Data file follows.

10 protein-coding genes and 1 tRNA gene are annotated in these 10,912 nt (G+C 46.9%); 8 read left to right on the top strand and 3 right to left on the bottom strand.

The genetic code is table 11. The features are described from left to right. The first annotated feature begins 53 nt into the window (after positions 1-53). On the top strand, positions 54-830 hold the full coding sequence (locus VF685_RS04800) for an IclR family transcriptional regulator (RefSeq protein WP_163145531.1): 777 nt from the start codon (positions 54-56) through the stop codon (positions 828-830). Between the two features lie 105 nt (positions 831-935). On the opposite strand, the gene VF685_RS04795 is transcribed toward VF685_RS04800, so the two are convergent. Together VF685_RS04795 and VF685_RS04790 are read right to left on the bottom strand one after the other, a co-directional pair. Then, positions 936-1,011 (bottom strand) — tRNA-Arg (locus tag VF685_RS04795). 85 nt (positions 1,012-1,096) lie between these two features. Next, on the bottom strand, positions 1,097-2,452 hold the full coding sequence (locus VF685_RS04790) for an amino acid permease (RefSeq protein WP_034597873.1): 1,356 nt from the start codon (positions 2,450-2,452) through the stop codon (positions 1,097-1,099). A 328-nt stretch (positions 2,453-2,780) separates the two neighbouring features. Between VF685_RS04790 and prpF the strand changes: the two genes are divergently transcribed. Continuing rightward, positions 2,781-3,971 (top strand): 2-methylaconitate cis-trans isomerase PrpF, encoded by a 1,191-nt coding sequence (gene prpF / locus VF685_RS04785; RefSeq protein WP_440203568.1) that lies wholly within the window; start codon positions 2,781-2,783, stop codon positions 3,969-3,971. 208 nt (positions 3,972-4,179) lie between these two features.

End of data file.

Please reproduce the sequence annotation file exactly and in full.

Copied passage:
10 protein-coding genes and 1 tRNA gene are annotated in these 10,912 nt (G+C 46.9%); 8 read left to right on the top strand and 3 right to left on the bottom strand.

The genetic code is table 11. The features are described from left to right. The first annotated feature begins 53 nt into the window (after positions 1-53). On the top strand, positions 54-830 hold the full coding sequence (locus VF685_RS04800) for an IclR family transcriptional regulator (RefSeq protein WP_163145531.1): 777 nt from the start codon (positions 54-56) through the stop codon (positions 828-830). Between the two features lie 105 nt (positions 831-935). On the opposite strand, the gene VF685_RS04795 is transcribed toward VF685_RS04800, so the two are convergent. Together VF685_RS04795 and VF685_RS04790 are read right to left on the bottom strand one after the other, a co-directional pair. Then, positions 936-1,011 (bottom strand) — tRNA-Arg (locus tag VF685_RS04795). 85 nt (positions 1,012-1,096) lie between these two features. Next, on the bottom strand, positions 1,097-2,452 hold the full coding sequence (locus VF685_RS04790) for an amino acid permease (RefSeq protein WP_034597873.1): 1,356 nt from the start codon (positions 2,450-2,452) through the stop codon (positions 1,097-1,099). A 328-nt stretch (positions 2,453-2,780) separates the two neighbouring features. Between VF685_RS04790 and prpF the strand changes: the two genes are divergently transcribed. Continuing rightward, positions 2,781-3,971 (top strand): 2-methylaconitate cis-trans isomerase PrpF, encoded by a 1,191-nt coding sequence (gene prpF / locus VF685_RS04785; RefSeq protein WP_440203568.1) that lies wholly within the window; start codon positions 2,781-2,783, stop codon positions 3,969-3,971. 208 nt (positions 3,972-4,179) lie between these two features.